Timothy, great explanation.

It’s ALWAYS the subtext which they hope will neither be caught nor questioned, merely accepted.

james
July 18th, 2012 | LINK

You know, if the NOM types just keep boycotting food companies, they’ll all starve to death. Sounds like a plan to me!

Ben In Oakland
July 18th, 2012 | LINK

I have a few minutes to write now about what Timothy said.

Subtext—hopefully for its genitors remaining subtext and never identified or discussed—is everything.

My friend Sean is a Marie Antoinette fanatic, and he got to write a review of the new movie and interview the director. The latter made some comment about passionate friendships at the time were common, but we would never know whether the friendship was consummated and thus could not call them homosexual.

I told Sean that I have often thought this is the contrapositive corollary (and god knows I hope I have that right) of the Religious Reich assertion that homosexuality is merely a behavior, so if you don’t do it you’re not homosexual. The director was saying “If we can’t know it was sexual, we can’t know it’s homosexual.”

Balderdash. Of course can know, because being gay does not hinge on sexual activity. That’s merely its expression. I’m not gay because I have sex with men– well, one man, my lawfully wedded husband. But theoretically. I have sex with men because I’m gay, and that is the fullest expression of intimacy in my romantic, familial, sexual, and matrimonial orientation towards men.

And most gay people (I think), or at least, most gay people who are relationship oriented, KNOW IT WHEN THEY SEE IT. We recognize it as similar to what we have experienced. If we know enough about Marie’s life to know she had a very, very passionate friendship with another woman, one woman and not to every woman, we probably know enough to guess that she was gay.

The subtext: once again, being gay is reduced to having sex with an unapproved person, something that no heterosexual would ever accept for themselves as a definition of heterosexuality.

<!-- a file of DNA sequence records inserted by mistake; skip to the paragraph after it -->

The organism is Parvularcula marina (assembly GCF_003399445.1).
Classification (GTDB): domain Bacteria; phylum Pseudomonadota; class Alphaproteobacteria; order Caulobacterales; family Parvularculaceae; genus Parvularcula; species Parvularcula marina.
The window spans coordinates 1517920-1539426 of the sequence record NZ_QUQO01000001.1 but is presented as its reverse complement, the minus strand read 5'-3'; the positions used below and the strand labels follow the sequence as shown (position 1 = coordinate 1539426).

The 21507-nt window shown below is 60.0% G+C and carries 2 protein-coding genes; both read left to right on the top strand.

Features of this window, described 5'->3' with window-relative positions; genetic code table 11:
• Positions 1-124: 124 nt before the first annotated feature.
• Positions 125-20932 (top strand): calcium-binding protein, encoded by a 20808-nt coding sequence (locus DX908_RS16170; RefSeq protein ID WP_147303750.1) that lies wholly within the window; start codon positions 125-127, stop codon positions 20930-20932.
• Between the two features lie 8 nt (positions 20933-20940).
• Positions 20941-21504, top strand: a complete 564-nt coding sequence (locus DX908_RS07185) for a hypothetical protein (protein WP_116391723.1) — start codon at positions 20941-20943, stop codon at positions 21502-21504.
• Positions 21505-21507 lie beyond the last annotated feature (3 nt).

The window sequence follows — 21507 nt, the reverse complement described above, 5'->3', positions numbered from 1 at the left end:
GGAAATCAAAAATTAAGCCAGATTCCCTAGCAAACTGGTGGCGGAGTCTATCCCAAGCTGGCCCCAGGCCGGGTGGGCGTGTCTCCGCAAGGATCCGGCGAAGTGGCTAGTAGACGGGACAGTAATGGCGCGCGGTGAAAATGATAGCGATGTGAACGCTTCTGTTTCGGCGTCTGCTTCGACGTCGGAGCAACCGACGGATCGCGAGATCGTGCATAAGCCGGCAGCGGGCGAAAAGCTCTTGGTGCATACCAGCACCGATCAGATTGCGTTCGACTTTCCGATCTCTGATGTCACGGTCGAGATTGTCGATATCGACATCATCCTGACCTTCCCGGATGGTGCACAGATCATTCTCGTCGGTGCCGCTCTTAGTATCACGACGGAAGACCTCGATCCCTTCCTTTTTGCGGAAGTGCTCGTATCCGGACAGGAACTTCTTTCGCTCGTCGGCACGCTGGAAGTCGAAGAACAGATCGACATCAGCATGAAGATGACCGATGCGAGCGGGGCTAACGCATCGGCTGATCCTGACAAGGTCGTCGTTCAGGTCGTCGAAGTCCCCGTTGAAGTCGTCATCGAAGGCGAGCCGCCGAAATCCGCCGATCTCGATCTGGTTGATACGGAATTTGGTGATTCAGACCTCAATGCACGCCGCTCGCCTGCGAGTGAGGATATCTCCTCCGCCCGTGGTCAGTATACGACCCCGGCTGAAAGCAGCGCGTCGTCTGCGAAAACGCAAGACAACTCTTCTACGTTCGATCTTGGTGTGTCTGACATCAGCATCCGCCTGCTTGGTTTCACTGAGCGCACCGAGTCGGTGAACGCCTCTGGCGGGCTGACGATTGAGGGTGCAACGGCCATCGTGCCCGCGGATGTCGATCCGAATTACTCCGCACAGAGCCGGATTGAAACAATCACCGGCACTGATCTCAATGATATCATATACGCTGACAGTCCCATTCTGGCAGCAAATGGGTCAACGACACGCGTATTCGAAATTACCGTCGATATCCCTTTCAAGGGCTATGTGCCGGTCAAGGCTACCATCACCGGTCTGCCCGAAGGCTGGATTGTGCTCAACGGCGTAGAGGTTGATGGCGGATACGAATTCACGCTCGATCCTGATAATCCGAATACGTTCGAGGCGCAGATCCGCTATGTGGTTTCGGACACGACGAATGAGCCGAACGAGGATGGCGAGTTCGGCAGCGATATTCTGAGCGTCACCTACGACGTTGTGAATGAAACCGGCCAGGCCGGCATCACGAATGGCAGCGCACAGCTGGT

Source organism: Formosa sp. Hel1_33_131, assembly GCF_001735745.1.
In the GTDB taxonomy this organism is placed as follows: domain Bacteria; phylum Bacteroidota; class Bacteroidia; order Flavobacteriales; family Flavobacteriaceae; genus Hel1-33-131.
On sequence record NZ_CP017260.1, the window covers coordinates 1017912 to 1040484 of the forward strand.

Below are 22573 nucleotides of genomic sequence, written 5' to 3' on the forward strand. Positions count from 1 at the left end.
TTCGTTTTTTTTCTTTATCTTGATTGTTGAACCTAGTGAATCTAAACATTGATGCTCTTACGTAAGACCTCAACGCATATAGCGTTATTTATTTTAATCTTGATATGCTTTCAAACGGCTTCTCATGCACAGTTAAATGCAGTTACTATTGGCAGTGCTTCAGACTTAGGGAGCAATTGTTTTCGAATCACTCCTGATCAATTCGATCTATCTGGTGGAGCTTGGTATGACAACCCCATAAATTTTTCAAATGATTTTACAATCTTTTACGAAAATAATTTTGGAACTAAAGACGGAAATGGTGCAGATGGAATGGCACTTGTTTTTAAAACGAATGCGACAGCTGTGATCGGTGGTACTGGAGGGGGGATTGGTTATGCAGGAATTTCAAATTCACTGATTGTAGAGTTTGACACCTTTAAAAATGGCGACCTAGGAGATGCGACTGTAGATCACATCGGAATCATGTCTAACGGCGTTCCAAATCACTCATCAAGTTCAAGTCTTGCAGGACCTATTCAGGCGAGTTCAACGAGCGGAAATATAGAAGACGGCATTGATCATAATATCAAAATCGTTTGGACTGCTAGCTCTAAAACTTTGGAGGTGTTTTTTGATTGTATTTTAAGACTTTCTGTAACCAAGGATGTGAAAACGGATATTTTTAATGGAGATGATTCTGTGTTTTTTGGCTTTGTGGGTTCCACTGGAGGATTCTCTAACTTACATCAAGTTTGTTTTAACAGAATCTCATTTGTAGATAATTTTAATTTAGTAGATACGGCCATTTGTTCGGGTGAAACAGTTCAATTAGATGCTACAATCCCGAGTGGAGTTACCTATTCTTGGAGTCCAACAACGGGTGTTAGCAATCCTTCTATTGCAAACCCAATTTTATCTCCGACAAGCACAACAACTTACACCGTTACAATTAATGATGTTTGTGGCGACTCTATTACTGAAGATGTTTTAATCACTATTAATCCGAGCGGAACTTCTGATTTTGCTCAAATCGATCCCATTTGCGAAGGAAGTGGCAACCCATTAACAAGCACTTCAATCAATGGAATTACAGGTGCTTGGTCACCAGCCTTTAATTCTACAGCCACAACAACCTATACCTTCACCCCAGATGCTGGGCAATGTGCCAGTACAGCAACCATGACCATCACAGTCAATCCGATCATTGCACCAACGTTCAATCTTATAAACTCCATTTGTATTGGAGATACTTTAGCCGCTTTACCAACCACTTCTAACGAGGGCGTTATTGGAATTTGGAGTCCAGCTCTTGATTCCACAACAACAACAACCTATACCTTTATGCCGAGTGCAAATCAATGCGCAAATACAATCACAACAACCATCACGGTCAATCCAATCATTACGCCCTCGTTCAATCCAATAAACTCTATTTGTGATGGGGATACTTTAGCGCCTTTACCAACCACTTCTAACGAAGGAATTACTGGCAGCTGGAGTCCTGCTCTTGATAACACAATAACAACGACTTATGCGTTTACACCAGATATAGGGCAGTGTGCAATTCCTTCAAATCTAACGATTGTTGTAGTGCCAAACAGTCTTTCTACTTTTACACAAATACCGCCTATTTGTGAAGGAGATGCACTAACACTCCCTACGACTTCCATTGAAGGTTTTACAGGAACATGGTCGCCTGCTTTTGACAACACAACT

As timothy noted, the actual suxtext is the legitimacy of our very existence.

Neil
July 18th, 2012 | LINK

One stormy night I drove to an industrial bakery hidden deep in a nearly deserted stand of warehouses. I’d heard something was up and wanted to see for myself. As I rounded the final turn my eyes nearly popped. Tractor-trailers pulled up to loading docks, cars and vans everywhere and long-haired, earring-pierced men scurrying around running forklifts, rotary molds and huge 300 foot ovens. Trembling with worry I went inside. It was worse than I ever imagined. Row after row of boxes bulging with pro-homosexual cookies stuffed with rainbow cream lined the walls, stacked to the ceiling. My mind reeled as I realized hundreds, maybe thousands, more boxes were already loaded on the tractor-trailers. And still more cookies were flying out the ovens. Suddenly a dark-haired man screeched, “Delgaudio what are you doing here?” Dozens of men began moving toward me. I’d been recognized. As I retreated to my car, the man chortled, “This time Delgaudio we can’t lose.” Driving away, my eyes filled with tears as I realized he might be right. This time the Radical Homosexuals could win with Oreos.

Timothy Kincaid
July 18th, 2012 | LINK

Neil, sorry but you forgot one essential line that Delgaudo never misses:

P.S. Please prayerfully consider chipping in with a donation of $10 or more to help Public Advocate fight against homosexual oreo cookies

Richard Rush
July 18th, 2012 | LINK

Neil, that’s hilarious! At the end of your first sentence, I was already remembering Delgaudio’s priceless original.

Doesn’t it seem that any substantive arguments they ever thought they had against homosexuality have evaporated? And now most of their efforts seem reduced to characterizing us as radical, evil, nasty, threatening, sinister creatures slithering through the darkness seeking to destroy everything that is righteous in their world.

Muscat
July 18th, 2012 | LINK

@Ben in Oakland –

Well, yes and no. I think the point the director was clumsily trying to make is that norms of friendship and perhaps even the structure of sexuality itself can’t be assumed as universals. Therefore, in cultures where passionate friendships were/are the norm, drawing the conclusion that a passionate friendship was “really” just some kind of sexual relationship or indicative of some underlying attraction to the same sex is just that – a drawn conclusion. The issues are similar to those in this example: in the US if we see two men kissing (even as a casual greeting), or if we see two men holding hands in public, in most contexts we can assume those two men are gay or bisexual. However, in other cultures (and in some American subcultures, for that matter), that would generally be an incorrect assumption.